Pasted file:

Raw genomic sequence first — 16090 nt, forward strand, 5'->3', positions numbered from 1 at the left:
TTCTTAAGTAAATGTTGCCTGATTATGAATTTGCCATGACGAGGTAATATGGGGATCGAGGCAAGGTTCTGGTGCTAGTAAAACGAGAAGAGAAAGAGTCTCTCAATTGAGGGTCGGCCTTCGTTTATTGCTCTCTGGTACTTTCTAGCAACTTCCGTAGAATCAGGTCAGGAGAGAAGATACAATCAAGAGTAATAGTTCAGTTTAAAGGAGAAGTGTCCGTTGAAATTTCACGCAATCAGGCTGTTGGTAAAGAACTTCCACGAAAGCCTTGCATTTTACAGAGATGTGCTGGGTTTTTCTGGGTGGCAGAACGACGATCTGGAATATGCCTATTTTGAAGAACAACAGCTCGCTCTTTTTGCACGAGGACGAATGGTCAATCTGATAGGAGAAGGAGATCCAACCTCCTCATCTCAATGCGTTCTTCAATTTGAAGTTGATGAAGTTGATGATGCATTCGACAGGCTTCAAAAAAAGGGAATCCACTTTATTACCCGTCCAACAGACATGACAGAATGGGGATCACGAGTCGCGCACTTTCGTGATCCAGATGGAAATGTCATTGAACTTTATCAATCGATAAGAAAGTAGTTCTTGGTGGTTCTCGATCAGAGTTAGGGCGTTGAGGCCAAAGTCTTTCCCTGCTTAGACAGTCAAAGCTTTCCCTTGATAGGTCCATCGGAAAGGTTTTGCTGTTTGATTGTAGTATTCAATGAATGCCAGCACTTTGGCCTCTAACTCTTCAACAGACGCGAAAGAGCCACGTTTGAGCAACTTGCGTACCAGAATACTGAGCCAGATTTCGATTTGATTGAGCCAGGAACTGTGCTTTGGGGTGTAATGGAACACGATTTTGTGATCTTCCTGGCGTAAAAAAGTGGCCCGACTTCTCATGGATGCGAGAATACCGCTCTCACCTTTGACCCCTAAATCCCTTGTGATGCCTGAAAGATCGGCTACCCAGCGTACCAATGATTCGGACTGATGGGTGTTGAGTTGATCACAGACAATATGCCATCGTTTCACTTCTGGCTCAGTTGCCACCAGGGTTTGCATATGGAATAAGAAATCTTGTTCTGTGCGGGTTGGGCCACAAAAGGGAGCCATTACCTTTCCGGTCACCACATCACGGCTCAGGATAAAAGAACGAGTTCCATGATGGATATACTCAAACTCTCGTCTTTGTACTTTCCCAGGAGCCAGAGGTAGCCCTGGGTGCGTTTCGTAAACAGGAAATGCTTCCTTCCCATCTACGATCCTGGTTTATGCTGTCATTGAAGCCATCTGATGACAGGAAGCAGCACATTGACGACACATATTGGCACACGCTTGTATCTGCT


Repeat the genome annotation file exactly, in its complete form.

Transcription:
Raw genomic sequence first — 16090 nt, forward strand, 5'->3', positions numbered from 1 at the left:
TTCTTAAGTAAATGTTGCCTGATTATGAATTTGCCATGACGAGGTAATATGGGGATCGAGGCAAGGTTCTGGTGCTAGTAAAACGAGAAGAGAAAGAGTCTCTCAATTGAGGGTCGGCCTTCGTTTATTGCTCTCTGGTACTTTCTAGCAACTTCCGTAGAATCAGGTCAGGAGAGAAGATACAATCAAGAGTAATAGTTCAGTTTAAAGGAGAAGTGTCCGTTGAAATTTCACGCAATCAGGCTGTTGGTAAAGAACTTCCACGAAAGCCTTGCATTTTACAGAGATGTGCTGGGTTTTTCTGGGTGGCAGAACGACGATCTGGAATATGCCTATTTTGAAGAACAACAGCTCGCTCTTTTTGCACGAGGACGAATGGTCAATCTGATAGGAGAAGGAGATCCAACCTCCTCATCTCAATGCGTTCTTCAATTTGAAGTTGATGAAGTTGATGATGCATTCGACAGGCTTCAAAAAAAGGGAATCCACTTTATTACCCGTCCAACAGACATGACAGAATGGGGATCACGAGTCGCGCACTTTCGTGATCCAGATGGAAATGTCATTGAACTTTATCAATCGATAAGAAAGTAGTTCTTGGTGGTTCTCGATCAGAGTTAGGGCGTTGAGGCCAAAGTCTTTCCCTGCTTAGACAGTCAAAGCTTTCCCTTGATAGGTCCATCGGAAAGGTTTTGCTGTTTGATTGTAGTATTCAATGAATGCCAGCACTTTGGCCTCTAACTCTTCAACAGACGCGAAAGAGCCACGTTTGAGCAACTTGCGTACCAGAATACTGAGCCAGATTTCGATTTGATTGAGCCAGGAACTGTGCTTTGGGGTGTAATGGAACACGATTTTGTGATCTTCCTGGCGTAAAAAAGTGGCCCGACTTCTCATGGATGCGAGAATACCGCTCTCACCTTTGACCCCTAAATCCCTTGTGATGCCTGAAAGATCGGCTACCCAGCGTACCAATGATTCGGACTGATGGGTGTTGAGTTGATCACAGACAATATGCCATCGTTTCACTTCTGGCTCAGTTGCCACCAGGGTTTGCATATGGAATAAGAAATCTTGTTCTGTGCGGGTTGGGCCACAAAAGGGAGCCATTACCTTTCCGGTCACCACATCACGGCTCAGGATAAAAGAACGAGTTCCATGATGGATATACTCAAACTCTCGTCTTTGTACTTTCCCAGGAGCCAGAGGTAGCCCTGGGTGCGTTTCGTAAACAGGAAATGCTTCCTTCCCATCTACGATCCTGGTTTATGCTGTCATTGAAGCCATCTGATGACAGGAAGCAGCACATTGACGACACATATTGGCACACGCTTGTATCTGCT